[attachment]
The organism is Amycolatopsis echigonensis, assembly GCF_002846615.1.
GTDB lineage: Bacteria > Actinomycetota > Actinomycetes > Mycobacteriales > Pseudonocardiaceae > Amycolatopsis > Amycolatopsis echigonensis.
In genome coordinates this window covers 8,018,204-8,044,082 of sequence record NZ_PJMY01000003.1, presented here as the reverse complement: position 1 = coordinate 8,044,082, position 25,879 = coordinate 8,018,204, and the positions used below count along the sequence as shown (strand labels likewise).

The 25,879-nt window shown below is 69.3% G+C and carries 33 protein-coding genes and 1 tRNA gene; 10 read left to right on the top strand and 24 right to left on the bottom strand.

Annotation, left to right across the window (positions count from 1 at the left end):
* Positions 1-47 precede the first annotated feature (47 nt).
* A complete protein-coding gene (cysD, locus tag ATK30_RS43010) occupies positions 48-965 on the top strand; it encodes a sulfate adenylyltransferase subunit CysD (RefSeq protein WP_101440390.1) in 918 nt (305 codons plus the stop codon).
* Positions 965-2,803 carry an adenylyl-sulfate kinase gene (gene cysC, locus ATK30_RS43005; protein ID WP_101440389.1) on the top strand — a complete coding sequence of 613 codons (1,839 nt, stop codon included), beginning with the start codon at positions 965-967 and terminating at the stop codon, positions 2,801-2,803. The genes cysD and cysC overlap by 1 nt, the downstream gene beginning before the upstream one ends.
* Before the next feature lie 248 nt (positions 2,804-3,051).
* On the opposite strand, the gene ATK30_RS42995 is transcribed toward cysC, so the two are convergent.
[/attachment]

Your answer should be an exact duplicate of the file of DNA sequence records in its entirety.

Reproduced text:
The organism is Amycolatopsis echigonensis, assembly GCF_002846615.1.
GTDB lineage: Bacteria > Actinomycetota > Actinomycetes > Mycobacteriales > Pseudonocardiaceae > Amycolatopsis > Amycolatopsis echigonensis.
In genome coordinates this window covers 8,018,204-8,044,082 of sequence record NZ_PJMY01000003.1, presented here as the reverse complement: position 1 = coordinate 8,044,082, position 25,879 = coordinate 8,018,204, and the positions used below count along the sequence as shown (strand labels likewise).

The 25,879-nt window shown below is 69.3% G+C and carries 33 protein-coding genes and 1 tRNA gene; 10 read left to right on the top strand and 24 right to left on the bottom strand.

Annotation, left to right across the window (positions count from 1 at the left end):
* Positions 1-47 precede the first annotated feature (47 nt).
* A complete protein-coding gene (cysD, locus tag ATK30_RS43010) occupies positions 48-965 on the top strand; it encodes a sulfate adenylyltransferase subunit CysD (RefSeq protein WP_101440390.1) in 918 nt (305 codons plus the stop codon).
* Positions 965-2,803 carry an adenylyl-sulfate kinase gene (gene cysC, locus ATK30_RS43005; protein ID WP_101440389.1) on the top strand — a complete coding sequence of 613 codons (1,839 nt, stop codon included), beginning with the start codon at positions 965-967 and terminating at the stop codon, positions 2,801-2,803. The genes cysD and cysC overlap by 1 nt, the downstream gene beginning before the upstream one ends.
* Before the next feature lie 248 nt (positions 2,804-3,051).
* On the opposite strand, the gene ATK30_RS42995 is transcribed toward cysC, so the two are convergent.